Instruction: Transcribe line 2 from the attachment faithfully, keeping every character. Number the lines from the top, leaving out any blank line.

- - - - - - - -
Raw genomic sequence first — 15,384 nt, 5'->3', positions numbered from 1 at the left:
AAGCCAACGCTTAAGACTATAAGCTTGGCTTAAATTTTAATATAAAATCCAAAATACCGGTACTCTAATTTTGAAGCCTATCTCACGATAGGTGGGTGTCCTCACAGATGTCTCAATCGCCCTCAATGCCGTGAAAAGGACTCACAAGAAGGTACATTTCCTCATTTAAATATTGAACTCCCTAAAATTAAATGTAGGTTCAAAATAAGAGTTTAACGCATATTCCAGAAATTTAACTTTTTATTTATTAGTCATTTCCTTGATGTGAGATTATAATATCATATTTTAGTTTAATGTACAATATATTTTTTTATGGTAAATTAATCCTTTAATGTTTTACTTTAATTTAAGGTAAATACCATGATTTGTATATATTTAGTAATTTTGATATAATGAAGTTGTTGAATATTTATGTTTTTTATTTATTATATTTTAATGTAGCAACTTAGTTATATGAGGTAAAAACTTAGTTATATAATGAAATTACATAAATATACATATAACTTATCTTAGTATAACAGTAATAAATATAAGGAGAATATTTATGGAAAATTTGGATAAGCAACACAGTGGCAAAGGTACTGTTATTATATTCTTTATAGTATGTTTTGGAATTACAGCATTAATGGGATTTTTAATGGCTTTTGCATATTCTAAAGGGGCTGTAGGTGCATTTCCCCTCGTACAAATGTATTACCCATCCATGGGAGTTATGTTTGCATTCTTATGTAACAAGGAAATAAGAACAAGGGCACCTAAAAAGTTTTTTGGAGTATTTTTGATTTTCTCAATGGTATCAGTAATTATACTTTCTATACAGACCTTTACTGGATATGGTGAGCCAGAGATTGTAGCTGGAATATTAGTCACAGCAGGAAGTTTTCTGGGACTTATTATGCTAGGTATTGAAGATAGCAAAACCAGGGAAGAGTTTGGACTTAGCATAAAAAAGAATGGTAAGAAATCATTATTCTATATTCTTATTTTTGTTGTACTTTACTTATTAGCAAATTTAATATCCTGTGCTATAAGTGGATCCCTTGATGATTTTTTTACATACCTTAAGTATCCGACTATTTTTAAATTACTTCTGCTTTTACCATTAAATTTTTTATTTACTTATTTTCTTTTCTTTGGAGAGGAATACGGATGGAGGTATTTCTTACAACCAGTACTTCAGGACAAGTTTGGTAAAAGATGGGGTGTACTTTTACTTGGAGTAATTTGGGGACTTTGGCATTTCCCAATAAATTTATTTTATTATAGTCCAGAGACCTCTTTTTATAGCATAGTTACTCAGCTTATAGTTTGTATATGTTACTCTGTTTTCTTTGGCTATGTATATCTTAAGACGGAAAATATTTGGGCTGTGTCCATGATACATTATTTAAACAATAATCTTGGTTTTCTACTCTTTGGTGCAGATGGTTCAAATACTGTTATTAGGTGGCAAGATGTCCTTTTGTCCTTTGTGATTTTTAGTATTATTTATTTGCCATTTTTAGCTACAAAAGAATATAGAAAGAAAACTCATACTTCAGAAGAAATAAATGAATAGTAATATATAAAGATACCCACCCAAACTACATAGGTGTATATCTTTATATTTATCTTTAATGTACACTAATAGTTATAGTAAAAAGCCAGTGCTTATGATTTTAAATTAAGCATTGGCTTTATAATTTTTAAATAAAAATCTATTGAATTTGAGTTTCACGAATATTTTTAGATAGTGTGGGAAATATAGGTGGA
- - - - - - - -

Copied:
AAGCCAACGCTTAAGACTATAAGCTTGGCTTAAATTTTAATATAAAATCCAAAATACCGGTACTCTAATTTTGAAGCCTATCTCACGATAGGTGGGTGTCCTCACAGATGTCTCAATCGCCCTCAATGCCGTGAAAAGGACTCACAAGAAGGTACATTTCCTCATTTAAATATTGAACTCCCTAAAATTAAATGTAGGTTCAAAATAAGAGTTTAACGCATATTCCAGAAATTTAACTTTTTATTTATTAGTCATTTCCTTGATGTGAGATTATAATATCATATTTTAGTTTAATGTACAATATATTTTTTTATGGTAAATTAATCCTTTAATGTTTTACTTTAATTTAAGGTAAATACCATGATTTGTATATATTTAGTAATTTTGATATAATGAAGTTGTTGAATATTTATGTTTTTTATTTATTATATTTTAATGTAGCAACTTAGTTATATGAGGTAAAAACTTAGTTATATAATGAAATTACATAAATATACATATAACTTATCTTAGTATAACAGTAATAAATATAAGGAGAATATTTATGGAAAATTTGGATAAGCAACACAGTGGCAAAGGTACTGTTATTATATTCTTTATAGTATGTTTTGGAATTACAGCATTAATGGGATTTTTAATGGCTTTTGCATATTCTAAAGGGGCTGTAGGTGCATTTCCCCTCGTACAAATGTATTACCCATCCATGGGAGTTATGTTTGCATTCTTATGTAACAAGGAAATAAGAACAAGGGCACCTAAAAAGTTTTTTGGAGTATTTTTGATTTTCTCAATGGTATCAGTAATTATACTTTCTATACAGACCTTTACTGGATATGGTGAGCCAGAGATTGTAGCTGGAATATTAGTCACAGCAGGAAGTTTTCTGGGACTTATTATGCTAGGTATTGAAGATAGCAAAACCAGGGAAGAGTTTGGACTTAGCATAAAAAAGAATGGTAAGAAATCATTATTCTATATTCTTATTTTTGTTGTACTTTACTTATTAGCAAATTTAATATCCTGTGCTATAAGTGGATCCCTTGATGATTTTTTTACATACCTTAAGTATCCGACTATTTTTAAATTACTTCTGCTTTTACCATTAAATTTTTTATTTACTTATTTTCTTTTCTTTGGAGAGGAATACGGATGGAGGTATTTCTTACAACCAGTACTTCAGGACAAGTTTGGTAAAAGATGGGGTGTACTTTTACTTGGAGTAATTTGGGGACTTTGGCATTTCCCAATAAATTTATTTTATTATAGTCCAGAGACCTCTTTTTATAGCATAGTTACTCAGCTTATAGTTTGTATATGTTACTCTGTTTTCTTTGGCTATGTATATCTTAAGACGGAAAATATTTGGGCTGTGTCCATGATACATTATTTAAACAATAATCTTGGTTTTCTACTCTTTGGTGCAGATGGTTCAAATACTGTTATTAGGTGGCAAGATGTCCTTTTGTCCTTTGTGATTTTTAGTATTATTTATTTGCCATTTTTAGCTACAAAAGAATATAGAAAGAAAACTCATACTTCAGAAGAAATAAATGAATAGTAATATATAAAGATACCCACCCAAACTACATAGGTGTATATCTTTATATTTATCTTTAATGTACACTAATAGTTATAGTAAAAAGCCAGTGCTTATGATTTTAAATTAAGCATTGGCTTTATAATTTTTAAATAAAAATCTATTGAATTTGAGTTTCACGAATATTTTTAGATAGTGTGGGAAATATAGGTGGA